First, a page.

Syracuse University Magazine


James Fathers

Purposeful Design

When he worked as an industrial designer early in his career, James Fathers liked to spend as much time as he could on the factory floor of the plastics molding company where the large products he designed were being manufactured. “Because that was where the real production knowledge was,” says Fathers, the Iris Magidson Chair of Design Leadership in the College of Visual and Performing Arts (VPA). “I could have sat in my office and said, ‘Here it is, and I’ll pass the designs down to you.’ But it worked much better if I could be on the shop floor and say, ‘Okay, I’m thinking of doing this. How do you think it would work best?’”

Through that process of personal engagement, he sought to encourage a sense of ownership in everyone involved in the manufacturing process and invited them to take pride in the products they helped create. In the years that followed, as he shifted from the industrial to the educational sector, Fathers transferred that collaborative emphasis to his teaching and research, focusing on sustainable and universal design and design in a development context. “I’m really interested in the role design can play in helping people to have better lives in the broader sense—the role of design for social good, to equalize society—whether that be a system, a service, or a product,” says Fathers, who hails from Bradford, England, and holds a Ph.D. degree from the University of Wales, Cardiff. As part of his doctoral research, he spent a year in India, working alongside local craftspeople to help them learn to design better products so they could gain more control over their livelihoods. “Although it might sound naïve, I’m absolutely convinced that design can change the world,” he says. “But the ‘how’ of that is very important. Designers are really good at looking at a problem and saying, ‘I have a solution.’ But what that misses is whether the person really wants a solution in the first place. And finding out what the real need is takes a lot of sensitivity and empathy and self-reflection.”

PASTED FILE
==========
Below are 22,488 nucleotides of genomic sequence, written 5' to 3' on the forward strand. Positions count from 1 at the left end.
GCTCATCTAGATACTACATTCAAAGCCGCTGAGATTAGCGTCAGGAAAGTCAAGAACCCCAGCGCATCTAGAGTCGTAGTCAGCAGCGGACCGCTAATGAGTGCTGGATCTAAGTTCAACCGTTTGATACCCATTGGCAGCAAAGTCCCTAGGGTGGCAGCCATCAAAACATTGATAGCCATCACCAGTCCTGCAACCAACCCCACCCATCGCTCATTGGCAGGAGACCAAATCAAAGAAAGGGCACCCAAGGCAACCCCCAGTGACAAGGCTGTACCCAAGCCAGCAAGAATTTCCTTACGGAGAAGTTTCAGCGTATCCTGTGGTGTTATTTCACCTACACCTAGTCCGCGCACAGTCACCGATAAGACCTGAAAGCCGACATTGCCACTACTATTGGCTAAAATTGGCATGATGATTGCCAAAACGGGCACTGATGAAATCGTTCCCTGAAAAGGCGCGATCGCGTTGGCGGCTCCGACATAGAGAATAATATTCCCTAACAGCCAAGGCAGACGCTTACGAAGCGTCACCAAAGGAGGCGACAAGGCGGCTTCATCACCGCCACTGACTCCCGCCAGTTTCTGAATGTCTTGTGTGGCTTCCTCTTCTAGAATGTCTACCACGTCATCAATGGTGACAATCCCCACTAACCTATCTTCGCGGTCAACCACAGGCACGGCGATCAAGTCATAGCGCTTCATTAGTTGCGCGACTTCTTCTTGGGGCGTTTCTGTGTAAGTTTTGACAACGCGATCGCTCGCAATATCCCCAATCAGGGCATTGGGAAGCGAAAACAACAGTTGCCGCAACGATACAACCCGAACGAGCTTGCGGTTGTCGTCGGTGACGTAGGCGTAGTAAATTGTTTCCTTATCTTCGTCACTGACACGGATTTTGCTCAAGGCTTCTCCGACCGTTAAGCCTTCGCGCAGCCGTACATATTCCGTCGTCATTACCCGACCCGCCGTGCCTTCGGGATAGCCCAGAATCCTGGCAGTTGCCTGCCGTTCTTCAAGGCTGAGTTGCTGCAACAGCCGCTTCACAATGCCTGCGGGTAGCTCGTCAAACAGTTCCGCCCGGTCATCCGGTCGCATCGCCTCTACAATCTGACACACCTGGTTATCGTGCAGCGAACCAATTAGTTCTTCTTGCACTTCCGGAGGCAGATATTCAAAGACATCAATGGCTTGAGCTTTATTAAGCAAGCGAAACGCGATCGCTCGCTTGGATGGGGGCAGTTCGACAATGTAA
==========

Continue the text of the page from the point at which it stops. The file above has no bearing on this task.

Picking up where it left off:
The goal of instilling those skills and qualities in the next generation of socially responsible designers is fundamental to Fathers’s role as director of VPA’s School of Design, where he oversees undergraduate programs in communications, environmental and interior, fashion, and industrial and interaction design, and graduate programs in collaborative design and museum studies. The school is situated in The Nancy Cantor Warehouse, the University’s academic facility in downtown Syracuse. “I see myself as a designer of systems and services, and with 600-plus students and 52 faculty members who interact both at The Warehouse and across campus, this is one of the biggest projects I’ve come across,” says Fathers, who also co-chairs the Commission on Publicly Engaged Design, an initiative of Imagining America, a national consortium of artists and scholars based at SU. “My role is to provide leadership for the whole school, both to support the academic activity and to encourage and inspire people to improve and do things better.”

Fathers came to Syracuse in 2013 from York St. John University in England, where he headed up the School of Art and Design. He was attracted to SU for many reasons, including the enthusiasm of the faculty and the potential for developing cross-campus collaborations. “This is a time of building and defining, of asking, ‘How do we provide excellence in the student experience?’” he says. “The challenge as I see it is to work together to create a school, college, and University that is much greater than the sum of its parts.” —Amy Speach